19 January 2009 | Jake Kanter
The price of oil faces further instability as the economic downturn continues to "sharply erode" demand for the commodity, according to the Organisation of the Petroleum Exporting Countries (Opec).
According to the group's Monthly Oil Market Report, it will take time for the market to achieve what it sees as an "acceptable level" of stability. Opec predicted that demand will contract by 0.2 million barrels a day in 2009 because of "considerable uncertainty" over how long the economy will take to recover.
In December the organisation reduced production levels by a record 2.2 million barrels a day, making total production 24.845 million barrels a day. It marked a total reduction of 4.2 million barrels a day over the last four months (Web news, 19 December 2008).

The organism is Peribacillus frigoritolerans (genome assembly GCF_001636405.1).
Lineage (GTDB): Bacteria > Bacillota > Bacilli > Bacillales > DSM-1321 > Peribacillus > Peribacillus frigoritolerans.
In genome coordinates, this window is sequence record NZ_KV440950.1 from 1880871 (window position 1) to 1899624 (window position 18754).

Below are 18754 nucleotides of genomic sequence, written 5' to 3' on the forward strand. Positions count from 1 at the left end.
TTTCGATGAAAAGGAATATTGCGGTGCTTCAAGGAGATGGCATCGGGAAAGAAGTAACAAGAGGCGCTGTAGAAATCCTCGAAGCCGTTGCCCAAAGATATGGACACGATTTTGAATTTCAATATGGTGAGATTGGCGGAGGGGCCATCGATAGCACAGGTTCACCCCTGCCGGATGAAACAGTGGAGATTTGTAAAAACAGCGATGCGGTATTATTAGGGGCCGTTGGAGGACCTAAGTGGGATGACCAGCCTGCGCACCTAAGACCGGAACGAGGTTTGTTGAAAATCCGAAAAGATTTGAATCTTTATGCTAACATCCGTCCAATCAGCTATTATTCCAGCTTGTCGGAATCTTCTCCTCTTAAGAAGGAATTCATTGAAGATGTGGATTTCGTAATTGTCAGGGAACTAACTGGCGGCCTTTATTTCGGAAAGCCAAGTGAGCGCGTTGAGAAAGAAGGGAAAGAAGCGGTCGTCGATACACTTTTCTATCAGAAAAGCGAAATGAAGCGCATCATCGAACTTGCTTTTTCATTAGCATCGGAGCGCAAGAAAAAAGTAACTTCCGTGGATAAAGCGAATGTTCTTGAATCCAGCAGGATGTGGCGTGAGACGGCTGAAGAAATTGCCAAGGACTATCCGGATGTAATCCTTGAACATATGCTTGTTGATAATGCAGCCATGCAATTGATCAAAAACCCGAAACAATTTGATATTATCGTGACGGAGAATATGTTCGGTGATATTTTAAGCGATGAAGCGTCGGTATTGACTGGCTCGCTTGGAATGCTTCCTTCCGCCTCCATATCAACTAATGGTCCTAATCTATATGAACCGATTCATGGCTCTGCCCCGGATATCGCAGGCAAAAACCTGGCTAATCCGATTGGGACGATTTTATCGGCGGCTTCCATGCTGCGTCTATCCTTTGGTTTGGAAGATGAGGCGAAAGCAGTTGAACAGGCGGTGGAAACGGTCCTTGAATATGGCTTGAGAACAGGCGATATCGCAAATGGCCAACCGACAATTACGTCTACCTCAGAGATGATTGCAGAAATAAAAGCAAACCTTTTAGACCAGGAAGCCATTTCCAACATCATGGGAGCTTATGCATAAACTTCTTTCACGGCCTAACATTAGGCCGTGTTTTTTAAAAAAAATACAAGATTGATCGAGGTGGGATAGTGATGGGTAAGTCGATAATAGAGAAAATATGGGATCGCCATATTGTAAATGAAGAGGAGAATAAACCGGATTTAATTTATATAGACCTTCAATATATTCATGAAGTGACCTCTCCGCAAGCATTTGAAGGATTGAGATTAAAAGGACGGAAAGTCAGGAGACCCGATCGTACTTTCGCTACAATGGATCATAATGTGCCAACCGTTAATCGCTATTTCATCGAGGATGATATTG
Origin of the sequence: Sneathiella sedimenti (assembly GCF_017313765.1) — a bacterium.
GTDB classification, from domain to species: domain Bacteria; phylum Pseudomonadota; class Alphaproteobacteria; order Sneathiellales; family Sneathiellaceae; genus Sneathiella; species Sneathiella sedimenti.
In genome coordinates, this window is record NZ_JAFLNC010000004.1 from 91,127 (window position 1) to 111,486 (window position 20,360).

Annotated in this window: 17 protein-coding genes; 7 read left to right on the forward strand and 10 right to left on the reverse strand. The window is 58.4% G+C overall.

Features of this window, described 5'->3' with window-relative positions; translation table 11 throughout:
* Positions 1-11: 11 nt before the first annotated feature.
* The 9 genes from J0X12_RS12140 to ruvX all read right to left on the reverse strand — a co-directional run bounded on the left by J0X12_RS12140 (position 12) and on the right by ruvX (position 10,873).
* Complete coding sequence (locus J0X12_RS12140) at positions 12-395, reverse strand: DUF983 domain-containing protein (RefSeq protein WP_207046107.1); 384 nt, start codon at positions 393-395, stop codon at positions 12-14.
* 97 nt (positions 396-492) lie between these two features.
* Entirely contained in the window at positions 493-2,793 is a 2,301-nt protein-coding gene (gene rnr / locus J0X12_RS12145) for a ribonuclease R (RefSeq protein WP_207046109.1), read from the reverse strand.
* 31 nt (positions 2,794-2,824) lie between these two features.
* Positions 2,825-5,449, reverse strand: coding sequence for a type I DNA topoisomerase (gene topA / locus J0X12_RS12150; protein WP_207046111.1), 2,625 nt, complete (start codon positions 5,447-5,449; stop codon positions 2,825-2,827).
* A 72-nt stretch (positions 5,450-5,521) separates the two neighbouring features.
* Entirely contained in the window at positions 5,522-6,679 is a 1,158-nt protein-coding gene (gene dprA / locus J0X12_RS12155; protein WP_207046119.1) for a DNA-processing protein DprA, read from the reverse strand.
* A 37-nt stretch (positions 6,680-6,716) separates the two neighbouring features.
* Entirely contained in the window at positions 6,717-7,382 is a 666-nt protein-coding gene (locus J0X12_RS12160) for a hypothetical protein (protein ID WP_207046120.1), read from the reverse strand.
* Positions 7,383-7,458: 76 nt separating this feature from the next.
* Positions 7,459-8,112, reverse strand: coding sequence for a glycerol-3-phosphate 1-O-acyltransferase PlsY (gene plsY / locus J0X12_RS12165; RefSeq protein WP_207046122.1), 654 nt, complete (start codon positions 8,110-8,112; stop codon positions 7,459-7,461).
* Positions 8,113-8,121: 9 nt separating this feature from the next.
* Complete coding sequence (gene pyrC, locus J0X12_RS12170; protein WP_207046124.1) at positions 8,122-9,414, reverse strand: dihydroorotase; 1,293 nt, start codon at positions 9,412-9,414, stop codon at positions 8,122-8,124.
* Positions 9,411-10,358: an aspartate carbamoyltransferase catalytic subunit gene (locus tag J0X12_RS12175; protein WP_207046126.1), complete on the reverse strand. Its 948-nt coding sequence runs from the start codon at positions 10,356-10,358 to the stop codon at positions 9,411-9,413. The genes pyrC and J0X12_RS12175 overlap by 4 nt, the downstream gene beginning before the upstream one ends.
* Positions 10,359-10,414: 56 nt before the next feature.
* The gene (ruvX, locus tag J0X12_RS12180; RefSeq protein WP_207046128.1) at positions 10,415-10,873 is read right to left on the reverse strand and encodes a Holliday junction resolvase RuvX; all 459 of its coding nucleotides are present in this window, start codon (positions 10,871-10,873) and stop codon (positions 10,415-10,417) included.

The group said reduced supply had alleviated the "downward slide" on prices, despite the market remaining volatile. The average oil price in December was $38.60 (£26.28), while January's average price to date has been $42.22 (£28.74). The Opec crude oil basket price was $42.17 (£28.70) today.
Earlier this month the Ernst & Young ITEM Club - an economic forecasting arm of the organisation - predicted that low oil prices could provide a "substantial" boost for the UK economy over the next three years. It said if world oil prices remain about $40 (£27) a barrel, the UK's GDP could increase by as much as 0.7 per cent by 2011 (Web news, 6 January 2009).